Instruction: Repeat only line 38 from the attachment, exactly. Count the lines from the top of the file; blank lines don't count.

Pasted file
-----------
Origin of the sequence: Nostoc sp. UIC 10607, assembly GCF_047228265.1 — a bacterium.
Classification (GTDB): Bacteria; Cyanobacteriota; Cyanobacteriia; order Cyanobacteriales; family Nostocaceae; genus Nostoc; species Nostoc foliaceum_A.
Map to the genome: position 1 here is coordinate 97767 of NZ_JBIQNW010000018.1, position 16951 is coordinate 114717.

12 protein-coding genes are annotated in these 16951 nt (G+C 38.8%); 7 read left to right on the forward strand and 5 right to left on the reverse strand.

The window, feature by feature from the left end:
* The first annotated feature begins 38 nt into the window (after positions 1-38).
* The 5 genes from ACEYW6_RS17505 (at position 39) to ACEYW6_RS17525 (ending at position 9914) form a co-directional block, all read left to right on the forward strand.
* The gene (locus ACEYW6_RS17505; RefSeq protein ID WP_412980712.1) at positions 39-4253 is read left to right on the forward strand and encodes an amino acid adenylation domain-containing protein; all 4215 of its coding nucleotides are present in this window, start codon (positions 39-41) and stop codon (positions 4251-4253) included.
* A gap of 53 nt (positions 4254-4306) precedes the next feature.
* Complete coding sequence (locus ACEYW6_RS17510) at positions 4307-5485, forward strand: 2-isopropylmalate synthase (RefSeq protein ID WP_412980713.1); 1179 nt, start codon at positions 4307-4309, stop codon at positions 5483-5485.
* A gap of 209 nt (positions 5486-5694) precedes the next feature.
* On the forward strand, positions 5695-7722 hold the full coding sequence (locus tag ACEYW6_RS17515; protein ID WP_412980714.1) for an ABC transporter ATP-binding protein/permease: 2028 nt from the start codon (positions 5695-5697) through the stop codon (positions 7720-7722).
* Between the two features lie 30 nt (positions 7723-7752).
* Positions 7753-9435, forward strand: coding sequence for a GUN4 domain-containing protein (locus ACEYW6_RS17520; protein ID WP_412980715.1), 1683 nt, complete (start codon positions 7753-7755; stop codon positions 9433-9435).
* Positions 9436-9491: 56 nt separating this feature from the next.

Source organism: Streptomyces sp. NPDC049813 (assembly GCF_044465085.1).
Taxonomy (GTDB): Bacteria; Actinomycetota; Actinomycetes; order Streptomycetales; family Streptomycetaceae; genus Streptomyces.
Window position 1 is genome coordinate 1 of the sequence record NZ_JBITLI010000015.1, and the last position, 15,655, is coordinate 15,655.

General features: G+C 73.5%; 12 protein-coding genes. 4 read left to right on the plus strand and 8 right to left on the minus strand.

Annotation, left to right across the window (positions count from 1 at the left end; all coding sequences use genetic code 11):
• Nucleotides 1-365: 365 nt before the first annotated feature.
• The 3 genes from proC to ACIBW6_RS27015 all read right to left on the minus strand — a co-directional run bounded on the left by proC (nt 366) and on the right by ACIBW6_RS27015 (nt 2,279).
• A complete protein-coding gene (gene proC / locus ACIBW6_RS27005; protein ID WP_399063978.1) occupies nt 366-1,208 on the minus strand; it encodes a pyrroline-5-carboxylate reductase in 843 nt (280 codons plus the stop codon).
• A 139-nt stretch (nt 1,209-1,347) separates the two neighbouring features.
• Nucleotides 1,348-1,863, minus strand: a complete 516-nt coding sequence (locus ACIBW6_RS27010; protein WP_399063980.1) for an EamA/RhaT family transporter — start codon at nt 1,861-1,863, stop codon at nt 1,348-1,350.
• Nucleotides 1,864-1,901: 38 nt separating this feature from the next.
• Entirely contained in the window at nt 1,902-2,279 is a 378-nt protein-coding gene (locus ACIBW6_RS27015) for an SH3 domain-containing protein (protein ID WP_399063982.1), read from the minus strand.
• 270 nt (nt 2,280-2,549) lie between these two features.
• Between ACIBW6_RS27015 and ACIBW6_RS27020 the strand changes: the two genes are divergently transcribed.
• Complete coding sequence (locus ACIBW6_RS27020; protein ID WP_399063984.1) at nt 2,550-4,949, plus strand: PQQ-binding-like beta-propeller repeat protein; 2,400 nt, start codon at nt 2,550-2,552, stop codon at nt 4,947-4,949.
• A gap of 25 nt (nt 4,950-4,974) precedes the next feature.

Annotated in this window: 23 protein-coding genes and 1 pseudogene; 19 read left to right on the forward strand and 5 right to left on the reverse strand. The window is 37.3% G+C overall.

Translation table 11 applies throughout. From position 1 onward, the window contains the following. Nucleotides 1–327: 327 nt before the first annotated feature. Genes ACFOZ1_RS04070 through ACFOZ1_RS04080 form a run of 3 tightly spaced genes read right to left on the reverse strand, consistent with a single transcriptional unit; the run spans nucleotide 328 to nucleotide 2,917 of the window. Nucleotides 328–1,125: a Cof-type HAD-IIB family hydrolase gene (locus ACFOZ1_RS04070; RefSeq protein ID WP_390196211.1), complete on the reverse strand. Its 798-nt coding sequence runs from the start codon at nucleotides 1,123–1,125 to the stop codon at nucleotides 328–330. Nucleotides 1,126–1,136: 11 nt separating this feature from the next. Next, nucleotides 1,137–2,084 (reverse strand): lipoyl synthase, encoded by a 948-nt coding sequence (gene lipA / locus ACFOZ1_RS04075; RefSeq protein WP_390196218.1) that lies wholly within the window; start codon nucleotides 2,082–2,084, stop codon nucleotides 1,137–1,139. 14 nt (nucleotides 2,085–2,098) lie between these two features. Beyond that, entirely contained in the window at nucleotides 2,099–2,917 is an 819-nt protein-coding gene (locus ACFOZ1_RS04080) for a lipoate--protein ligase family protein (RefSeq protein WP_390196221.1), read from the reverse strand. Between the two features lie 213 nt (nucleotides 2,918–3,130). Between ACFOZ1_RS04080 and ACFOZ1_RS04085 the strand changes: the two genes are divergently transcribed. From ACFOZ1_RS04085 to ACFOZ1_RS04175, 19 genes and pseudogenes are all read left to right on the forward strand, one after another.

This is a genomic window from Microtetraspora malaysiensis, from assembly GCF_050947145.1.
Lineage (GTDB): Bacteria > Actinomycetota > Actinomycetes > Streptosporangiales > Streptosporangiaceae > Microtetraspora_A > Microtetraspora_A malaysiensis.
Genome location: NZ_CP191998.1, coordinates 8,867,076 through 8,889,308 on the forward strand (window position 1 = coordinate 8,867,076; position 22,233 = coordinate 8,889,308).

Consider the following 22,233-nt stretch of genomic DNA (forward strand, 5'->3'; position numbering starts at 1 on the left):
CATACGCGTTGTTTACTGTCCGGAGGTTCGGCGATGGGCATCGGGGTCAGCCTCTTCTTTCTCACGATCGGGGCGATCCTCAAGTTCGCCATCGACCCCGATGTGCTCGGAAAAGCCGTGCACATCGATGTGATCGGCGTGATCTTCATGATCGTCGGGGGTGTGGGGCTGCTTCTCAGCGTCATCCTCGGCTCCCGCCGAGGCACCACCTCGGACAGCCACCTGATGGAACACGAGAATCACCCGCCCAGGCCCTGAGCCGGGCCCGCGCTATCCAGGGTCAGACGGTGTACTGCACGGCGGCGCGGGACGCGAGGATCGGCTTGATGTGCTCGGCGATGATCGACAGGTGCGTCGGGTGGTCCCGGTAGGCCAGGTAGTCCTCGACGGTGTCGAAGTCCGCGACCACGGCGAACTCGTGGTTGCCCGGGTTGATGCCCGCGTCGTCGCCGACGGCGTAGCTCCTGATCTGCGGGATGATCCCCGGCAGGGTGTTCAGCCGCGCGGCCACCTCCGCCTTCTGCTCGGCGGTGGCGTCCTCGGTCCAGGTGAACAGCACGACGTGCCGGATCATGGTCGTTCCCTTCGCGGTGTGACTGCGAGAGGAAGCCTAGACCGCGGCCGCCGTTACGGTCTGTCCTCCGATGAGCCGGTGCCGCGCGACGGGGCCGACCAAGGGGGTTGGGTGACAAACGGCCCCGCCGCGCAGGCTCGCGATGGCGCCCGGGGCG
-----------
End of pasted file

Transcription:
CATACGCGTTGTTTACTGTCCGGAGGTTCGGCGATGGGCATCGGGGTCAGCCTCTTCTTTCTCACGATCGGGGCGATCCTCAAGTTCGCCATCGACCCCGATGTGCTCGGAAAAGCCGTGCACATCGATGTGATCGGCGTGATCTTCATGATCGTCGGGGGTGTGGGGCTGCTTCTCAGCGTCATCCTCGGCTCCCGCCGAGGCACCACCTCGGACAGCCACCTGATGGAACACGAGAATCACCCGCCCAGGCCCTGAGCCGGGCCCGCGCTATCCAGGGTCAGACGGTGTACTGCACGGCGGCGCGGGACGCGAGGATCGGCTTGATGTGCTCGGCGATGATCGACAGGTGCGTCGGGTGGTCCCGGTAGGCCAGGTAGTCCTCGACGGTGTCGAAGTCCGCGACCACGGCGAACTCGTGGTTGCCCGGGTTGATGCCCGCGTCGTCGCCGACGGCGTAGCTCCTGATCTGCGGGATGATCCCCGGCAGGGTGTTCAGCCGCGCGGCCACCTCCGCCTTCTGCTCGGCGGTGGCGTCCTCGGTCCAGGTGAACAGCACGACGTGCCGGATCATGGTCGTTCCCTTCGCGGTGTGACTGCGAGAGGAAGCCTAGACCGCGGCCGCCGTTACGGTCTGTCCTCCGATGAGCCGGTGCCGCGCGACGGGGCCGACCAAGGGGGTTGGGTGACAAACGGCCCCGCCGCGCAGGCTCGCGATGGCGCCCGGGGCG